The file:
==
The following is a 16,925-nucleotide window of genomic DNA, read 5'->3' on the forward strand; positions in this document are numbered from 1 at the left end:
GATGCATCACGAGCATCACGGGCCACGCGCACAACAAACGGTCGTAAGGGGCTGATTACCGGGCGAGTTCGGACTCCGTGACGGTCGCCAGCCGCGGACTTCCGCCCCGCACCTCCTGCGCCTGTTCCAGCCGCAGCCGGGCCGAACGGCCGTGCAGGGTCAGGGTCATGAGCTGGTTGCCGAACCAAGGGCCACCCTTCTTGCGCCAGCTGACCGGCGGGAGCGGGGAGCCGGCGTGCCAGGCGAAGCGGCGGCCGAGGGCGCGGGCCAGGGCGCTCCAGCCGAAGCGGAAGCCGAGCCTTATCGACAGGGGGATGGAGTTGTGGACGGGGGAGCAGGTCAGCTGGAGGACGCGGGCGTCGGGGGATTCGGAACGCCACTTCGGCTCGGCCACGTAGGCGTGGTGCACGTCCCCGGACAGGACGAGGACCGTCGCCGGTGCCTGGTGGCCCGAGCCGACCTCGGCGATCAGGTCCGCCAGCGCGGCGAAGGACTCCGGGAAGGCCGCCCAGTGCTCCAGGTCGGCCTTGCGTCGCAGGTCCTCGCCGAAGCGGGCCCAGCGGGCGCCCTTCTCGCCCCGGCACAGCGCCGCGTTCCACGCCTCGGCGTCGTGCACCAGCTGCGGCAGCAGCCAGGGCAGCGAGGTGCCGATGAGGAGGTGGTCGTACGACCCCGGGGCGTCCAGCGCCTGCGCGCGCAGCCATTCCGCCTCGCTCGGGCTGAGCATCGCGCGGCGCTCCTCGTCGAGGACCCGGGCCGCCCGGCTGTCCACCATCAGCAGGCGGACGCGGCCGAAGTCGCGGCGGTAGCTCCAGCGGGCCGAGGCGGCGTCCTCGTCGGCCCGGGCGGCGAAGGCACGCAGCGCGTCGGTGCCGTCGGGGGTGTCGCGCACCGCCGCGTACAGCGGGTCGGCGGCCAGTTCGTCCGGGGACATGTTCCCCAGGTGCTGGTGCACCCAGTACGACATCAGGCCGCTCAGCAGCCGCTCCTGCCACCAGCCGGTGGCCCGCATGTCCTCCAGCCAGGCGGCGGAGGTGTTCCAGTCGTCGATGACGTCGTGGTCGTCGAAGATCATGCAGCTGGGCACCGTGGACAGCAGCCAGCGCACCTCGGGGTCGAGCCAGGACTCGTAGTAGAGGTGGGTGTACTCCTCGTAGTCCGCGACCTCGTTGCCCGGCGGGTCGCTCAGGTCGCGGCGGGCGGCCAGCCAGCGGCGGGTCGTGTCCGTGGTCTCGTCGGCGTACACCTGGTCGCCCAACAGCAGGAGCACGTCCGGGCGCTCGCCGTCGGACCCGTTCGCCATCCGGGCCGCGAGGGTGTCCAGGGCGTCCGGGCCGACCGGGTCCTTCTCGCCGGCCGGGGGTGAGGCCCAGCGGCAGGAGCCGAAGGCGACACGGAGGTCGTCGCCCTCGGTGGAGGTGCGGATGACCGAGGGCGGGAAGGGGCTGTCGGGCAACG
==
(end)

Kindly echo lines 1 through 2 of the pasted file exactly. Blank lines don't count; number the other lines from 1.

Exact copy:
The following is a 16,925-nucleotide window of genomic DNA, read 5'->3' on the forward strand; positions in this document are numbered from 1 at the left end:
GATGCATCACGAGCATCACGGGCCACGCGCACAACAAACGGTCGTAAGGGGCTGATTACCGGGCGAGTTCGGACTCCGTGACGGTCGCCAGCCGCGGACTTCCGCCCCGCACCTCCTGCGCCTGTTCCAGCCGCAGCCGGGCCGAACGGCCGTGCAGGGTCAGGGTCATGAGCTGGTTGCCGAACCAAGGGCCACCCTTCTTGCGCCAGCTGACCGGCGGGAGCGGGGAGCCGGCGTGCCAGGCGAAGCGGCGGCCGAGGGCGCGGGCCAGGGCGCTCCAGCCGAAGCGGAAGCCGAGCCTTATCGACAGGGGGATGGAGTTGTGGACGGGGGAGCAGGTCAGCTGGAGGACGCGGGCGTCGGGGGATTCGGAACGCCACTTCGGCTCGGCCACGTAGGCGTGGTGCACGTCCCCGGACAGGACGAGGACCGTCGCCGGTGCCTGGTGGCCCGAGCCGACCTCGGCGATCAGGTCCGCCAGCGCGGCGAAGGACTCCGGGAAGGCCGCCCAGTGCTCCAGGTCGGCCTTGCGTCGCAGGTCCTCGCCGAAGCGGGCCCAGCGGGCGCCCTTCTCGCCCCGGCACAGCGCCGCGTTCCACGCCTCGGCGTCGTGCACCAGCTGCGGCAGCAGCCAGGGCAGCGAGGTGCCGATGAGGAGGTGGTCGTACGACCCCGGGGCGTCCAGCGCCTGCGCGCGCAGCCATTCCGCCTCGCTCGGGCTGAGCATCGCGCGGCGCTCCTCGTCGAGGACCCGGGCCGCCCGGCTGTCCACCATCAGCAGGCGGACGCGGCCGAAGTCGCGGCGGTAGCTCCAGCGGGCCGAGGCGGCGTCCTCGTCGGCCCGGGCGGCGAAGGCACGCAGCGCGTCGGTGCCGTCGGGGGTGTCGCGCACCGCCGCGTACAGCGGGTCGGCGGCCAGTTCGTCCGGGGACATGTTCCCCAGGTGCTGGTGCACCCAGTACGACATCAGGCCGCTCAGCAGCCGCTCCTGCCACCAGCCGGTGGCCCGCATGTCCTCCAGCCAGGCGGCGGAGGTGTTCCAGTCGTCGATGACGTCGTGGTCGTCGAAGATCATGCAGCTGGGCACCGTGGACAGCAGCCAGCGCACCTCGGGGTCGAGCCAGGACTCGTAGTAGAGGTGGGTGTACTCCTCGTAGTCCGCGACCTCGTTGCCCGGCGGGTCGCTCAGGTCGCGGCGGGCGGCCAGCCAGCGGCGGGTCGTGTCCGTGGTCTCGTCGGCGTACACCTGGTCGCCCAACAGCAGGAGCACGTCCGGGCGCTCGCCGTCGGACCCGTTCGCCATCCGGGCCGCGAGGGTGTCCAGGGCGTCCGGGCCGACCGGGTCCTTCTCGCCGGCCGGGGGTGAGGCCCAGCGGCAGGAGCCGAAGGCGACACGGAGGTCGTCGCCCTCGGTGGAGGTGCGGATGACCGAGGGCGGGAAGGGGCTGTCGGGCAACG